Southern Dallas Residents Push for Fresh Food Options

Finding organic or natural foods in southern Dallas can be tough, but there's new hope that will change.

It all started when Anga Sanders wanted a fresh salad, and her search led to a shocking realization about southern Dallas.

“There’s a dearth of quality grocery stores in this vast area,” said Sanders.

That led her to create Feed Oak Cliff, a non-profit organization that advocates for healthier food options south of the Trinity River. For nearly a year Sanders has been unsuccessful at trying to get big-name grocers to establish stores in the area that sell organic and natural products.

“I’ve called Whole Foods, Central Market – which is HEB – Kroger, Tom Thumb, Albertson’s and Sprouts,” she said. “The things that we can access by going to other areas, we need that right here, and we want it, and there's an audience for that.”

Like many of her neighbors, Sanders has pinned her hope to a vacant grocery store in the 2500 block of West Red Bird Lane near Hampton Road. The building was recently purchased and the owner has met with community and city leaders to discuss the desire to once again make it a grocery store. Sanders said it can’t be just any grocery store.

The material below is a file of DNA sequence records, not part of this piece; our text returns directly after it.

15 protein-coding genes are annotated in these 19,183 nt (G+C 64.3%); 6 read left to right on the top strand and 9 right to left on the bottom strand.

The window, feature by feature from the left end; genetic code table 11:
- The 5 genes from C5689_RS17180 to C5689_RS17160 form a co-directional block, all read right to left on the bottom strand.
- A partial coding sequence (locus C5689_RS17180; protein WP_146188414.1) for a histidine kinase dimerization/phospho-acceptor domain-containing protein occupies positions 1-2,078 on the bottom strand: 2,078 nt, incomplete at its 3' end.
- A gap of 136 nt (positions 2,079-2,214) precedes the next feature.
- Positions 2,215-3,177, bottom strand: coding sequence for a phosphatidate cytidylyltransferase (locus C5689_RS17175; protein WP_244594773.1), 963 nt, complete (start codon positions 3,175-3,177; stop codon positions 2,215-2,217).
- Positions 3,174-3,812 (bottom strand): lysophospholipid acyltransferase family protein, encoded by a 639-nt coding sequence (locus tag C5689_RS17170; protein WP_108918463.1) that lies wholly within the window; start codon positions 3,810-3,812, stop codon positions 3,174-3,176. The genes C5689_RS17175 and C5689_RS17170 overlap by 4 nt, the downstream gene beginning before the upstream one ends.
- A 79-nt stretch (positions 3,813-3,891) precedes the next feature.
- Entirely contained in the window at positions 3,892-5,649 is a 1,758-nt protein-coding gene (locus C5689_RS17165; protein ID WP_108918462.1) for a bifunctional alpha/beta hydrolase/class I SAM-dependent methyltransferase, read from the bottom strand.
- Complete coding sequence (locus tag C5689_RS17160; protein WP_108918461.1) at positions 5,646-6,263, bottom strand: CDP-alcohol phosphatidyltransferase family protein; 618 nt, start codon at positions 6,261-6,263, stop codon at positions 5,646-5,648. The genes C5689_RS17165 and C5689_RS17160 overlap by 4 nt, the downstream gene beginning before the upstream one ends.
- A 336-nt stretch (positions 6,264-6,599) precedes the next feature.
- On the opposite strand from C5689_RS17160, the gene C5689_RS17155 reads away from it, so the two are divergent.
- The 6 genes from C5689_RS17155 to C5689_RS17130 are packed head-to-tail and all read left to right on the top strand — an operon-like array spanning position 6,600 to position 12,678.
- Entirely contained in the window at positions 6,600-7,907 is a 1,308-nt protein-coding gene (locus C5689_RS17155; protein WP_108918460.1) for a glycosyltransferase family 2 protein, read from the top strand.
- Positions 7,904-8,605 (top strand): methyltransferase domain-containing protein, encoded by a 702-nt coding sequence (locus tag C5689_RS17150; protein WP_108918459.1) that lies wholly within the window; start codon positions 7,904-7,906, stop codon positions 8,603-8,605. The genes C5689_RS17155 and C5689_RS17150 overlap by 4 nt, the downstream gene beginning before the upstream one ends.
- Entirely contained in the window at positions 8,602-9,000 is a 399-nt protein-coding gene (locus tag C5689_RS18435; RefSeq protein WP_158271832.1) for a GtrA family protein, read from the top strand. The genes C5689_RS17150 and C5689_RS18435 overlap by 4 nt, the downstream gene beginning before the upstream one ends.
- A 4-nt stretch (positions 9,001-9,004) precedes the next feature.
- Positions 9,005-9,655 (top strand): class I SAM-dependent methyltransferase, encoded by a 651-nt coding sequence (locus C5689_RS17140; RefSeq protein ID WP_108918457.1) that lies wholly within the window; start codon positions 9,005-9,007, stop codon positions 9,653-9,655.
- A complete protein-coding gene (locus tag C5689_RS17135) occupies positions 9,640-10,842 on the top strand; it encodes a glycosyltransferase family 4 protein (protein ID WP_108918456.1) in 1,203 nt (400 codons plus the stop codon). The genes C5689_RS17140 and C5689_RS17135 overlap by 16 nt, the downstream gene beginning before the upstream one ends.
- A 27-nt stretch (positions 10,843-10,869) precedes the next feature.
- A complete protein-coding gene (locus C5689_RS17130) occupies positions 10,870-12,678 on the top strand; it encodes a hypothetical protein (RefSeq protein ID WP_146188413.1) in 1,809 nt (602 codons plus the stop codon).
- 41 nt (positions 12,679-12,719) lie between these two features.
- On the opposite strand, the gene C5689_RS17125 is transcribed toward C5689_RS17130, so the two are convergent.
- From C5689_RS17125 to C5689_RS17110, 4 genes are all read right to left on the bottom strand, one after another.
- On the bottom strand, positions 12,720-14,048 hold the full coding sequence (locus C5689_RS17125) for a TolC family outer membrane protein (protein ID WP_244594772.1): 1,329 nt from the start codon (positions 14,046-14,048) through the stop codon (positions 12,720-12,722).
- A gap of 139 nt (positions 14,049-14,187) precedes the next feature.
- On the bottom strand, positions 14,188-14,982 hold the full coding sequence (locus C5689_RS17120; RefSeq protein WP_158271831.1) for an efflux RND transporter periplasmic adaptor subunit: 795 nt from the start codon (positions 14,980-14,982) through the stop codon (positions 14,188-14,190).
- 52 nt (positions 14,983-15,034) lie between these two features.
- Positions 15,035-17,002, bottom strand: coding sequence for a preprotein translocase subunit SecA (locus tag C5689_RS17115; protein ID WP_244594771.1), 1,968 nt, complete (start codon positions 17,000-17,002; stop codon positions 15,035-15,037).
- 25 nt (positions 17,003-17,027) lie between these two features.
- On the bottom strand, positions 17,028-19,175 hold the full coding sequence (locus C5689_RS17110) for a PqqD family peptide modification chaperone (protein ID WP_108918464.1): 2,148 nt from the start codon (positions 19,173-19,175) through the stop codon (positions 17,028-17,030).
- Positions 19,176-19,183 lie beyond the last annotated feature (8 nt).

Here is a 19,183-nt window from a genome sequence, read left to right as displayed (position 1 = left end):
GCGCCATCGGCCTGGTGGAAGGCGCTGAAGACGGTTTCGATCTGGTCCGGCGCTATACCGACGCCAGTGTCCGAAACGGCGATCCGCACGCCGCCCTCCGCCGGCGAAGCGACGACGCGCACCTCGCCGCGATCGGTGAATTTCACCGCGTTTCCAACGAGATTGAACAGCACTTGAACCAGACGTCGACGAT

“A quality grocery store offers a variety of healthy food options – a lot of organics, fresh produce, fresh meats and seafood – not the leftovers, not the wilted lettuce,” she said.

District 3 Councilman Casey Thomas said making the quality grocery store a reality means breaking through the perceptions of southern Dallas and Oak Cliff.

“The thing that we're fighting against is the perception that individuals that live down here do not have the funds, do not have disposable income to support a healthy grocery store,” Thomas said.

“If you’re going to bring development to this neighborhood the people who live here are going to be the ones that have to support it."

Thomas said community input must continue in order to show potential developers that investing in the area can benefit the community and their bottom line.

“The first one to come is going to be just like the 49ers. They're going to say, ‘There's gold in them hills,’” Thomas said. “It should be the hub of the neighborhood. If you’re not going to do anything else, you’re going to eat and spend your money on groceries."

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